2nd Gen AirPods Pro at Amazon

The virtual instruments are extremely high quality. The string section is so real, you could use it to score a film. In fact, that seems to be the intention, although you can fully edit the notes to create virtually any string arrangement. You can also play any string instrument solo. Doing this, you can achieve any pitch you desire, and are not limited to the 12 tones of Western music. With GarageBand, one can even produce micro-tonal music with the virtual instruments.

The virtual instruments do not trade-off flexibility for convenience. They are so well designed, you can achieve almost any result possible. In addition to the string section, there are virtual guitars, keyboards, and drums. The quality is outstanding. The organ with Leslie-like chorus sounds better than many dedicated keyboards and “sound fonts”. Don’t expect it to sound as good as a Hammond B3. Virtualizing something as complex as a Leslie chorus is still beyond digital music technology. That’s why you will still see those rotating speakers at many rock, blues, or jazz shows.

There is also a sampler, smart drums (kind of like a drum machine but simpler), guitar amplifier and microphone. The latter two depend on sound sources, such as plugging in a guitar or vocalizing, either through an external microphone or the internal one. If you use the internal mic, you will have to use headphones, or else it will record your backing tracks. The guitar amplifier is basically an amp simulator on steroids. You plug a clean guitar directly in, and GarageBand offers all sorts of amps with distortion and other effects. You can turn the knobs on the amps, add effect pedals, and it even has a tuner. This is actually a viable tool for a serious guitarist.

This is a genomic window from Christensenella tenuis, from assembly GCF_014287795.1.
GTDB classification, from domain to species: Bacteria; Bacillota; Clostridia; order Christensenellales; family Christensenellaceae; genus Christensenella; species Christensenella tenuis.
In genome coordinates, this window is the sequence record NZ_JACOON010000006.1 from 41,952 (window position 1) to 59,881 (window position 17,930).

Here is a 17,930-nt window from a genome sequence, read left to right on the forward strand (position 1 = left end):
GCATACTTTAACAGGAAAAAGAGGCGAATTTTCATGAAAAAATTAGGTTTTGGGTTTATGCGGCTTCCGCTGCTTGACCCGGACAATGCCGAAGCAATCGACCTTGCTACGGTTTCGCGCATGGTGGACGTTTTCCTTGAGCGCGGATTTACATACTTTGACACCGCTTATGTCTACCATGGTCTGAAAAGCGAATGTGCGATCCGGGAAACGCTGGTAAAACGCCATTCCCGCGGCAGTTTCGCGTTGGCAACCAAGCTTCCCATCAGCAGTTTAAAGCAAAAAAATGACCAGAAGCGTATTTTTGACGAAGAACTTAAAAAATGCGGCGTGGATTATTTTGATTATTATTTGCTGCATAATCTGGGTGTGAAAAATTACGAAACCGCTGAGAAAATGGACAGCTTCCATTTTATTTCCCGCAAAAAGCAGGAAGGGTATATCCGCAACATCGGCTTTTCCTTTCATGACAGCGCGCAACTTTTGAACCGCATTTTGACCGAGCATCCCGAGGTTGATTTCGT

GarageBand track view

Editing the song is very easy. You can cut, paste, and trim selections. You can move parts around. If you have a repetitive part, like a drum beat or guitar riff, you can easily copy and paste it or just use the convenient loop feature. It has a pretty decent mixer, allowing you to adjust volumes, pan, and apply effects. There are even master effects. It’s difficult to explain how slick this user interface is. It is so intuitive and life-like, you really have to use it to appreciate it. If you tap on one of the virtual instrument tracks, you can get into the powerful note editor. GarageBand is surprisingly flexible.

AirTag at Amazon

GarageBand note editor

GarageBand is an exceptional value. It costs less than $5. With that purchase price, you are entitled to free upgrades as well as the iPhone version. I was nothing but delighted to upgrade GarageBand and experience the virtual string section. Jam Session was also added when iOS 5 was released. Jam Session allows 4 GarageBand users to have a virtual jam session and record it. There is nothing else like it in the tablet computing world. For $4.99, you’d be an idiot not to buy it.

The newest version of GarageBand, just released last month, provides a new multi-tasking twist. You can start recording in GarageBand, and open another app to provide the audio source for recording. This opens up GarageBand to a whole new world of virtual instruments, beyond what GarageBand offers. Unfortunately, it also enables dishonest people to pirate music. (Please don’t do that!)

I think tools like GarageBand for iOS are the (dystopic) future of music. Let’s face it, today’s music is mainly about image and not substance. If you want to be a musician, don’t waste your time learning music. Spend that effort on dance lessons, hair, tattoos and piercings. Maybe bling-out your Honda Civic too. For most of my life, I have been confounded, even flummoxed, as to why talented musicians remain penniless and hipster hacks live in mansions. The reason is simple. Most people don’t know enough about music to recognize talent. Video killed the radio star. Image is far more important than substance. If you can master GarageBand and have the right image, you can go further in the music industry than a Berklee graduate.

cellos on floor

Earth Breeze Laundry Detergent at Amazon

Talent will be lost due to shortcuts and automation. If you doubt this, I have seen this happen in the software engineering world. SQL, for example, is a dying skill. It is hard to find engineers with decent SQL skills amongst the new generation. Why? Because they don’t have to learn it to develop an application. There are all sorts of short-cuts, such as object-relational mapping, active record, and other technologies. Unfortunately, when they have to do something less abstract, or understand why a query is taking so long (because under the abstract layers, the application is running an SQL query), they can’t do it. That is one reason why so many web and mobile apps are dead slow and buggy.